Especially given the context of the way Indian women within politics are treated. Although Indian Politics is not alien to the concept of verbal slandering, it takes a turn for the worse when it comes to women politicians. For instance, in 2013 Uttar Pradesh’s Tourism Minister Om Prakash Singh began his critique of the previous Chief Minister, Mayawati, by calling her ‘badsurat’ (ugly) attaching more importance to her physical appearance than the quality of her work and simultaneously degrading her as a person through this verbal abuse. In a study by the United Nations, it was found that 14 per cent of 750 respondents had faced sexual violence in politics and 45 per cent had been physically abused in Indian Politics. 

Additionally, a study by the Association for Democratic Reforms (ADR) shows Modi led Bharatiya Janata Party (BJP) has the highest number of party leaders with cases of crimes against women. With many of these fresh in our memories, for instance, the case of Chinmayananda in Uttar Pradesh, with a law student coming out with a video accusing him of sexual harassment. The BJP, in turn, has actively tried to save these leaders. Case in point the Yogi government withdrew the case against Chinmayananda post coming into power. Similarly, in the case of Kuldeep Senger in Unnao, the BJP’s late and almost reluctant reaction is proof of how little they prioritise women’s issues.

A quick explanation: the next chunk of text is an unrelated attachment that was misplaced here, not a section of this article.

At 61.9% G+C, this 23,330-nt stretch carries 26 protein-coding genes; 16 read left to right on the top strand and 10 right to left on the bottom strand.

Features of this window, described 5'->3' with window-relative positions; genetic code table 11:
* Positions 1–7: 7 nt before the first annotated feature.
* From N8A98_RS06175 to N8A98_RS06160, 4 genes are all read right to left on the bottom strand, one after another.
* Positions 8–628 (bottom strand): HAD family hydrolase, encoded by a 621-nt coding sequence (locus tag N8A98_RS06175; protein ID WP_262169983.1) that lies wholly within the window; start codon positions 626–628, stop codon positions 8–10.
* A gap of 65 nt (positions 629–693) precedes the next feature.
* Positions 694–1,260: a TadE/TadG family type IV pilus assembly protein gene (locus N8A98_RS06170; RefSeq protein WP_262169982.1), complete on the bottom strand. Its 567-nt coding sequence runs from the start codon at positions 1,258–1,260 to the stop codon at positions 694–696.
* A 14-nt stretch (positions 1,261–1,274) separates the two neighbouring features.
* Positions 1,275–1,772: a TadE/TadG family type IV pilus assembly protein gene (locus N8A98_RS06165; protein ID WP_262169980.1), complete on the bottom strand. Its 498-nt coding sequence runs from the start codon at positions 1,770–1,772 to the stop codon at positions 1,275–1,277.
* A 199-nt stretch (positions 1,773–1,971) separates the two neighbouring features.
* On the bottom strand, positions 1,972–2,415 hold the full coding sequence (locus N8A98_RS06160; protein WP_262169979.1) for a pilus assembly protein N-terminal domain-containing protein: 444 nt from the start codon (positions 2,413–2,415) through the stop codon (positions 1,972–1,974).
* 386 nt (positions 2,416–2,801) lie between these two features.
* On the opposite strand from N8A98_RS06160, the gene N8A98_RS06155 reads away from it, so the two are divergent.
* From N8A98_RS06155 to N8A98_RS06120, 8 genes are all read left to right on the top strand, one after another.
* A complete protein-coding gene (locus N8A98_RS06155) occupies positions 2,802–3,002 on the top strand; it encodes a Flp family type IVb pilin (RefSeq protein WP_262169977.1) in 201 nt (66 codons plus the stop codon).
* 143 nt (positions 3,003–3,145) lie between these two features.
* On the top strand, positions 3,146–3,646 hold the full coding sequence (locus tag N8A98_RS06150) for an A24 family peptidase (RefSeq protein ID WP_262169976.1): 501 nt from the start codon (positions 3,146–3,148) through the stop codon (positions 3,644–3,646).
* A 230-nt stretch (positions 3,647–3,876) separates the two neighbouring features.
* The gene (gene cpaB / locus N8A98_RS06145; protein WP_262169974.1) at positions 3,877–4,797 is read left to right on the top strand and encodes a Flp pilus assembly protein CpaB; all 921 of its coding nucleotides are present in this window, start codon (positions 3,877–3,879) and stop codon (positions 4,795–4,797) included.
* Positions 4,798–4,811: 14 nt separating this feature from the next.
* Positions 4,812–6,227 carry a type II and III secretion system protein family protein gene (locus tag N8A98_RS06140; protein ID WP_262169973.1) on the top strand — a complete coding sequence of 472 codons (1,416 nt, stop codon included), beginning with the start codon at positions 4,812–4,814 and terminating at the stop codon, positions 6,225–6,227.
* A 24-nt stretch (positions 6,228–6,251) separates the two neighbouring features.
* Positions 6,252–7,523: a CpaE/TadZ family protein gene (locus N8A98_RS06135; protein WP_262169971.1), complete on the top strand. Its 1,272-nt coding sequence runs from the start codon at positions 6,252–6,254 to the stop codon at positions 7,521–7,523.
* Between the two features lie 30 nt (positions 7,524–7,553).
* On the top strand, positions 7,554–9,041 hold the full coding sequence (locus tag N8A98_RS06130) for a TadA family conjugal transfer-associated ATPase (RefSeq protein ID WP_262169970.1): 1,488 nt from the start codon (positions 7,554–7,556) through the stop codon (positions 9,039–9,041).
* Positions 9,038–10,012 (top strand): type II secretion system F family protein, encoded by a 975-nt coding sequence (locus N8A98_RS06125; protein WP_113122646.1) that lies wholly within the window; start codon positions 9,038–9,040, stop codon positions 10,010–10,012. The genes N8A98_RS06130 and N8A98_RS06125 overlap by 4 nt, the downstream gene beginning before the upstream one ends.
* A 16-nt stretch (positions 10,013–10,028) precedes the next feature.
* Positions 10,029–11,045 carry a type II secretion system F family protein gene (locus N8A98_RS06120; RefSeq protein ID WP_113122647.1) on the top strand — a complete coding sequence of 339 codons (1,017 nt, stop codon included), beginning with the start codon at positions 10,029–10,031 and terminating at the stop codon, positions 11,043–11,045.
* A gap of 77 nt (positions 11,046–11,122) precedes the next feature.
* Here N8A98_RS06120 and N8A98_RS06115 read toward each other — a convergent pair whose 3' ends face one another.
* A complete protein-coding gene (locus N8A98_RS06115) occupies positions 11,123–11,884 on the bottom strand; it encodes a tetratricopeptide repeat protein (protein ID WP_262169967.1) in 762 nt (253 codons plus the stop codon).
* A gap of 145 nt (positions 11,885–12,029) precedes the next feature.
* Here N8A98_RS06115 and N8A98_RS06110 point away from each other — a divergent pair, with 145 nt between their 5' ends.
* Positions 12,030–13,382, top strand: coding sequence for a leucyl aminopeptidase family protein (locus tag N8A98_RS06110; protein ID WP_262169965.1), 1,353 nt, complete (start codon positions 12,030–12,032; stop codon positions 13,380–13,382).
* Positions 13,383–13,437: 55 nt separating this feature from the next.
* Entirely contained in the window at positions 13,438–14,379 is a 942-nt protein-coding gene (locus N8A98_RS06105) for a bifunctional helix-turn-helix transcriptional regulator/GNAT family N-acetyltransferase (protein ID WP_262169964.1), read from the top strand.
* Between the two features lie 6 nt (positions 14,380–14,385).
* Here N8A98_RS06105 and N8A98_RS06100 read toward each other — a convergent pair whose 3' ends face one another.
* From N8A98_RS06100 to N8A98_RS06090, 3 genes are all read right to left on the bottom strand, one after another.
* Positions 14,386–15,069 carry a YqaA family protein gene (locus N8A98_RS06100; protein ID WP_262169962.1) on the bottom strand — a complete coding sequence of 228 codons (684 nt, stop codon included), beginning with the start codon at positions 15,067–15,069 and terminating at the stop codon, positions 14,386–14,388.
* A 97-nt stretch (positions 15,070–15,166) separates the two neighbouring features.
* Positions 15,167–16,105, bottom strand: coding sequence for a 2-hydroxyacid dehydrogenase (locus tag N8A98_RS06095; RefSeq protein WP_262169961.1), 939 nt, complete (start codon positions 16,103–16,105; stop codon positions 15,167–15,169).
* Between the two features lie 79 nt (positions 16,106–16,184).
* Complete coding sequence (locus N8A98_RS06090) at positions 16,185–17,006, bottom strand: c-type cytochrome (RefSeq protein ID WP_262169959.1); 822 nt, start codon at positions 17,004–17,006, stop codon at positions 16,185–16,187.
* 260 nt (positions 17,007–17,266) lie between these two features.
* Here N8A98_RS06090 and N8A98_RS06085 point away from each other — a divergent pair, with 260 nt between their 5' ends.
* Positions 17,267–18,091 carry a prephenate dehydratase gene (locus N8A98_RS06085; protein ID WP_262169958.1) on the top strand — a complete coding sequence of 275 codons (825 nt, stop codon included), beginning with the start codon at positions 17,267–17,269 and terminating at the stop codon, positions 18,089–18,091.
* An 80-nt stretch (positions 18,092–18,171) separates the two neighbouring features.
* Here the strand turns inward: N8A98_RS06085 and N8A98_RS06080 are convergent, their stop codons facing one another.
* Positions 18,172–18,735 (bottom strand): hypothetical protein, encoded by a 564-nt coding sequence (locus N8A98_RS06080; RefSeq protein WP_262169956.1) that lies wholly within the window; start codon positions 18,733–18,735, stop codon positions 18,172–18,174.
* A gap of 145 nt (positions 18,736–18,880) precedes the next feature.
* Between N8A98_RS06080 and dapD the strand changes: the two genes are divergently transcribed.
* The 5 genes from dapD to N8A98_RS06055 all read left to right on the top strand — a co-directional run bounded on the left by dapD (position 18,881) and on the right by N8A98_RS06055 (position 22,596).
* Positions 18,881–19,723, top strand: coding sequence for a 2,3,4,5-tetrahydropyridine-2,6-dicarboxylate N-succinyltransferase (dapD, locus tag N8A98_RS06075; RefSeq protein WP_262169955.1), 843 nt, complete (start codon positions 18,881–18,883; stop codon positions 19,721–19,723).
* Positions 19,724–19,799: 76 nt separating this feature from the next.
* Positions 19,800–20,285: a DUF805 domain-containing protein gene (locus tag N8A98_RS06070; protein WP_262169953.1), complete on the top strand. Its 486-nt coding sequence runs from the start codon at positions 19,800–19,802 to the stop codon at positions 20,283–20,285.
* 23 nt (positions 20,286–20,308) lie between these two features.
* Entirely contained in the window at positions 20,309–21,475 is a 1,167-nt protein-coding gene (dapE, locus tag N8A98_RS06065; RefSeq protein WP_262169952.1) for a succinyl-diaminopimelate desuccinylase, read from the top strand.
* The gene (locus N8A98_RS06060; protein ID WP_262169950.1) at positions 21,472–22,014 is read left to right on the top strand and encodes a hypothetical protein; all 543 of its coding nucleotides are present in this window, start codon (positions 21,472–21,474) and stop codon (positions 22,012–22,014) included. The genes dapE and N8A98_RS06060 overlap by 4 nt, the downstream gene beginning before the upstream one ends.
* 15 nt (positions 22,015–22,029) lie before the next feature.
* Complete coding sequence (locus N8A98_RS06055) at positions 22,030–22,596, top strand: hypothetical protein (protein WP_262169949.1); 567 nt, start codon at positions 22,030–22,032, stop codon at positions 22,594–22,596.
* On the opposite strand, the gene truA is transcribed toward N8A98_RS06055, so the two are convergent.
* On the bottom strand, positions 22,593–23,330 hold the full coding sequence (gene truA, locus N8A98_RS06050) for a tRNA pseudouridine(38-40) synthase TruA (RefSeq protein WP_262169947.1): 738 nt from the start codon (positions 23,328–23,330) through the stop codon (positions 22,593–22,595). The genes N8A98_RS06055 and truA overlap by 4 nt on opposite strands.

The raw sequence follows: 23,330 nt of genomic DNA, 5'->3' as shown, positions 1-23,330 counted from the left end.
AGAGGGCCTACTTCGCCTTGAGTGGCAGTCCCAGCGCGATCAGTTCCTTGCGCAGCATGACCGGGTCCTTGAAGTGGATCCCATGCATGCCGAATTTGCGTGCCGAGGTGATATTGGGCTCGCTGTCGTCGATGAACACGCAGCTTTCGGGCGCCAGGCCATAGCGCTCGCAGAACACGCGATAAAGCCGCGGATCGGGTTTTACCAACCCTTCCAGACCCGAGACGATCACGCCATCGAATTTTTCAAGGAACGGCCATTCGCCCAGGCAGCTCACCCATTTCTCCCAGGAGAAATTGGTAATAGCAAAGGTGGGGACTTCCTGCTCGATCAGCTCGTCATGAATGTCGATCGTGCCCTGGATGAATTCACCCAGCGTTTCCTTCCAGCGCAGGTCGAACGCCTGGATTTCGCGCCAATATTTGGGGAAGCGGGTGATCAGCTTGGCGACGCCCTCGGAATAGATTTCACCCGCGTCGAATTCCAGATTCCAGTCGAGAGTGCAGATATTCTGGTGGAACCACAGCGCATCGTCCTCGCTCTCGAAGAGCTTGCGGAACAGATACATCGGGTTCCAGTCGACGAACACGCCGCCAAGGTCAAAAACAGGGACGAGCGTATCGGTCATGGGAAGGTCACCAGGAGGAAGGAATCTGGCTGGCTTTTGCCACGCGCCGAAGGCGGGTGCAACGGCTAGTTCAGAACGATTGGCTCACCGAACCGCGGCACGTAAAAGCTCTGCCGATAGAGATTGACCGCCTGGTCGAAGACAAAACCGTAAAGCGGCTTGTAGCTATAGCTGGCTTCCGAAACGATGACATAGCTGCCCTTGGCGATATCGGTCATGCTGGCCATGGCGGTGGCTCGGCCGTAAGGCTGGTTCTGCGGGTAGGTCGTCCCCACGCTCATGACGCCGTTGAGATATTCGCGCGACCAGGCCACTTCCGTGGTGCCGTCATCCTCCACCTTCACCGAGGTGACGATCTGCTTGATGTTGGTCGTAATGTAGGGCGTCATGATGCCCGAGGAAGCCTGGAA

Also read: Ivanka Trump: White Privilege’s Descent Into India

Here, then the engagement with Donald Trump is reflective of the already skewed power dynamics, highlighting once again that political leaders just do not care. Political interaction with Trump validates his behaviour and makes it seem ‘acceptable’. Especially the ‘close friendship’ between the Prime Minister of the country and Donald Trump along with the celebratory nature of the event makes Modi morally complicit and an enabler.


Featured Image Source: Al Jazeera